Two adults can fit in the back but it’s not a particularly enjoyable experience and only short trips are recommended.
This is the car-buying procrastinator’s nirvana. There’s only two Jimny’s – one with a manual transmission and one with automatic.
There are two cupholders but no bottle holders, two speakers, one USB port in the front and two 12-volt outlets, 15-inch alloy wheels with a full-size spare, LED headlights with dusk sensor, two Isofix baby seat connections, and – better – a touchscreen that accesses satellite navigation and both Apple CarPlay and Android Auto.
ENGINE and DRIVE:
Over last year’s model, the engine gets a 15 per cent boost in capacity to 1.5-litres and delivers 75kW (up 12.5kW on the old 1.3-litre) at 6000rpm, and torque of 130Nm (up 20Nm) at 4000rpm.
Suzuki badge the wagon as having AllGrip, which is an electronic traction aid. Drive goes through a two-speed transfer case to front and rear live axles with coils and multi-links – just like a proper 4WD. There’s front disc brakes but the rears are drums.
The engine is a bit noisy, a bit asthmatic (though not as breathless as the 1.3), but eager. It has the potential to be frugal but though Suzuki claims 6.4 L/100km (6.9 L/100km for the auto), expects around 8.0-8.5 L/100km in town.
On the freeway it’s a bit noisy, with 100km/h coming up around 3100rpm, and the suspension and steering system – in concert with the tyres – makes it bounce around the lane. A windy day is interesting.
Off the road it’s a gem. The direct steering, tight turning circle (9.8m) and basic chuckability of the vehicle makes it eat up off-road tracks and cast aside difficult obstacles.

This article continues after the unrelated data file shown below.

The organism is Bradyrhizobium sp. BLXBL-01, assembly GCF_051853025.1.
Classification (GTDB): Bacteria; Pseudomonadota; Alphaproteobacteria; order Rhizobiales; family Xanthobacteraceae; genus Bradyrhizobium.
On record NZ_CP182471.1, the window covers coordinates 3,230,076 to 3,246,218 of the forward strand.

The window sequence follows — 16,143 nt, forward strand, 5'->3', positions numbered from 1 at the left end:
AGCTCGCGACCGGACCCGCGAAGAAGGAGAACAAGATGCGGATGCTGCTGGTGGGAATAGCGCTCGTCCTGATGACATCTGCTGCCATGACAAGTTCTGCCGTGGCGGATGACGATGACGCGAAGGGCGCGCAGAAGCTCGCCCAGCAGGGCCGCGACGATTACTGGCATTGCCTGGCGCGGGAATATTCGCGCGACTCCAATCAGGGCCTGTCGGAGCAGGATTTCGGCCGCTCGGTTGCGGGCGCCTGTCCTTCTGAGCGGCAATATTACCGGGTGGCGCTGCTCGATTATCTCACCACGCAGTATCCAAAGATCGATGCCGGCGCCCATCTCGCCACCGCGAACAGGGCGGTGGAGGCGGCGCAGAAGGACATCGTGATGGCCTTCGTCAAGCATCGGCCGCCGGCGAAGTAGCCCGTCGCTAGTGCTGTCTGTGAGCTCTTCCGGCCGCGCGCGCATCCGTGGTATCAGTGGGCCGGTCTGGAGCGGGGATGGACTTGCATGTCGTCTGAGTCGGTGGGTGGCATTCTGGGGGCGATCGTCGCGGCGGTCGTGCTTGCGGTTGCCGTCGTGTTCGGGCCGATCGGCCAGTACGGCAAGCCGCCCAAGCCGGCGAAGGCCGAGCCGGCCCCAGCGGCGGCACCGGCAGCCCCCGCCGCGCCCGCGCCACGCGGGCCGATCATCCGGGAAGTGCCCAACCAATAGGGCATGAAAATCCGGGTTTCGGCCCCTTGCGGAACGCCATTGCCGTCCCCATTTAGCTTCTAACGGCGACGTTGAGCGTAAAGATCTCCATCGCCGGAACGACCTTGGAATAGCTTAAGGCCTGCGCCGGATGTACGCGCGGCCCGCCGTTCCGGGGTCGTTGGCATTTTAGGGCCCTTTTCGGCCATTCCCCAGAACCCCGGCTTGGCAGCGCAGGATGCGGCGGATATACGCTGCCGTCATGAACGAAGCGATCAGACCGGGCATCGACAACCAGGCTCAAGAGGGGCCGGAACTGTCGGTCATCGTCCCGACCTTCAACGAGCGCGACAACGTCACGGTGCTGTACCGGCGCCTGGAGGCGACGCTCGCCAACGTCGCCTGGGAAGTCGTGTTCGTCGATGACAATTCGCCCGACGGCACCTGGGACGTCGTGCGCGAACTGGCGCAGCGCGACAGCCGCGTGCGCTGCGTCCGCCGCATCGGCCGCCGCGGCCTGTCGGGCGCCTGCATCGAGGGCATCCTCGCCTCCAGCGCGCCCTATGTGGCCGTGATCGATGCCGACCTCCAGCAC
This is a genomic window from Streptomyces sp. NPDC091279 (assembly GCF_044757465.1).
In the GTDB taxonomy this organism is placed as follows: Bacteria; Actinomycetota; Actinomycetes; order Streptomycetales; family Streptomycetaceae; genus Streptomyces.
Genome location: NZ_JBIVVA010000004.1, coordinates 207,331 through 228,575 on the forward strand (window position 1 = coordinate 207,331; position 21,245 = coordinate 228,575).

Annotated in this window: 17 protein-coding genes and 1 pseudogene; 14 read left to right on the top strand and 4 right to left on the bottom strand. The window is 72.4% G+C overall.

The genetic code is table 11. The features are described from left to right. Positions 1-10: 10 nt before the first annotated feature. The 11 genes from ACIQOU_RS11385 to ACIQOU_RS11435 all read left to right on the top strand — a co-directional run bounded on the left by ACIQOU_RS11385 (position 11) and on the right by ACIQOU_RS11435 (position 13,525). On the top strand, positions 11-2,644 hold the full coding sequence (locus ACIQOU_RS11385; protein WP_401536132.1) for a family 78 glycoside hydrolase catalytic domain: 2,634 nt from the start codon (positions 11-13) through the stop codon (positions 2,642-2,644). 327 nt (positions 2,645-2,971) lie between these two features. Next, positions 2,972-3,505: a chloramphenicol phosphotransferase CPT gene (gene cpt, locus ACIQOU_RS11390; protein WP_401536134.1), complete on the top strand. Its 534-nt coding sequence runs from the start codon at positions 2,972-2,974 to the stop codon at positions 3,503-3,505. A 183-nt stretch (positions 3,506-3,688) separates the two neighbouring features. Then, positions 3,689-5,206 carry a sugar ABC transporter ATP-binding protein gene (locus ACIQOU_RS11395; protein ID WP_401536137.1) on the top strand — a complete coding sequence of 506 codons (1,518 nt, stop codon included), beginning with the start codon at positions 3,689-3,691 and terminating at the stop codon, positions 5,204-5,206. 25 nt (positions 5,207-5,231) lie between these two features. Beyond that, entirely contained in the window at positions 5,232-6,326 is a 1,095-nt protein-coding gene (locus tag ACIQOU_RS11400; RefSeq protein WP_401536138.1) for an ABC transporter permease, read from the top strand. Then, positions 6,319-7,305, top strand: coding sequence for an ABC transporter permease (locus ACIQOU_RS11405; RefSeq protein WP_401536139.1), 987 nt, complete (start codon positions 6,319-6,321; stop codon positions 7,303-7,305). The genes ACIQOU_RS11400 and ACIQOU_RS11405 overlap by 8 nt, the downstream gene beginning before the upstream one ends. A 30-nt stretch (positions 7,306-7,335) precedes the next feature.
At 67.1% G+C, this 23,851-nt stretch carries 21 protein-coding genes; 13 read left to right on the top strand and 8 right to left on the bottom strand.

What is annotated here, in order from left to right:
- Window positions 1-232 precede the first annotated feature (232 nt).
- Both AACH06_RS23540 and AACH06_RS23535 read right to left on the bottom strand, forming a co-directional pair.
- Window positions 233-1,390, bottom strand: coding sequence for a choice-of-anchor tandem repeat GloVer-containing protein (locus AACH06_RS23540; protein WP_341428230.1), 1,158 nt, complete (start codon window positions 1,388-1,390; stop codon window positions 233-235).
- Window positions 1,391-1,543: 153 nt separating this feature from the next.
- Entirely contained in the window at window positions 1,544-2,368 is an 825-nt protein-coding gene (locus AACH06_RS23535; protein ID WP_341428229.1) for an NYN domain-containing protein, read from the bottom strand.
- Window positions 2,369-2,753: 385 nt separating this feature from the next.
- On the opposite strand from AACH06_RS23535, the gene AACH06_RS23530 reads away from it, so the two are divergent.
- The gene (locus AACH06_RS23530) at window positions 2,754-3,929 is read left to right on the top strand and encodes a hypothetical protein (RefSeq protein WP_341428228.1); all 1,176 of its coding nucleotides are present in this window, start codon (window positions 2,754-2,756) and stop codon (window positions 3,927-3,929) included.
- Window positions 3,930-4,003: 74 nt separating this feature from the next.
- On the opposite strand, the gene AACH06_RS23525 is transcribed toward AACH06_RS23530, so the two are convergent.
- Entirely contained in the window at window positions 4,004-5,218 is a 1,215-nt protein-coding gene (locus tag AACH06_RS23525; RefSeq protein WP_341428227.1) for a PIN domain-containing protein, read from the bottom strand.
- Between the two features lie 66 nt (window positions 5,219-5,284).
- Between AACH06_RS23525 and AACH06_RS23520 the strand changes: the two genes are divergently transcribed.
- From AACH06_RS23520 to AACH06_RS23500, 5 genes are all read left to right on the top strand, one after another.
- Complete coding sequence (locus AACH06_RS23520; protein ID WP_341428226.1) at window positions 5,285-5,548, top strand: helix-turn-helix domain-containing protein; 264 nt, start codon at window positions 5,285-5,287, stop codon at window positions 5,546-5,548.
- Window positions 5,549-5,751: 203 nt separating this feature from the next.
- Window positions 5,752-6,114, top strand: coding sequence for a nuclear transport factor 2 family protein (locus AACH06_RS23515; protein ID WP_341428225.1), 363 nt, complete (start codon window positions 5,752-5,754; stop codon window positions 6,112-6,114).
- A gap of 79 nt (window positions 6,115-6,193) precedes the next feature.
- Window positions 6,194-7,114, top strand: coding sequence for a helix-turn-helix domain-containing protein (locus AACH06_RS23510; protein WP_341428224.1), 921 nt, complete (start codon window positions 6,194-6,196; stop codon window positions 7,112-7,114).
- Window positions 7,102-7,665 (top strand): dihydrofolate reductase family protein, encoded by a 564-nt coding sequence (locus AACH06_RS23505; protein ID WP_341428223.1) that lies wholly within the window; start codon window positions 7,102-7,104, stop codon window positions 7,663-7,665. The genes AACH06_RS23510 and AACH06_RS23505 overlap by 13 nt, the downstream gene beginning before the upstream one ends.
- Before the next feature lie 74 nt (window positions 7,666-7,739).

Standard gear is highlighted by autonomous emergency braking (AEB) plus a reverse camera, seven airbags including full-length curtain airbags and a knee bag for the driver.
But in the safety department, there’s not a lot else. The elephant in the room is the crash test result of a weak three stars. This is despite AEB and reflects the fact it’s a small, vulnerable vehicle that places its occupants close to the slab-sided sheet metal.
- Fantastic in the dirt
- Minimalistic fun
NOT SO GOOD BITS:
- Buzzy on the freeway
- Bumpy ride
- Low crash test result
You could fall in love with one of these until you find off-road isn’t your scene and that a hatchback has more room, is more economical, is safer, quieter and more comfortable. Otherwise, it’s a stylish fun box that will decimate a lot of decent 4WDs in the dirt and especially along the beach. Would I buy one? Unlikely.
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FACTS AND FIGURES: 2019 SUZUKI JIMNY
- Engine: 1.5 L 4Cyl Petrol producing 75kW/130Nm
- Transmission: High/Low 4WD 5 speed manual, 2 speed transfer
- Warranty: 5 Yr./ 140,000km (if dealer serviced)
- Safety: 3-star
- Origin: Japan
- Price: from $23,990 MLP*
*MLP – Manufacturers List Price includes GST and LCT but excluding statutory charges, dealer costs and dealer delivery. See your dealer for RDAP. Does not include price of any options.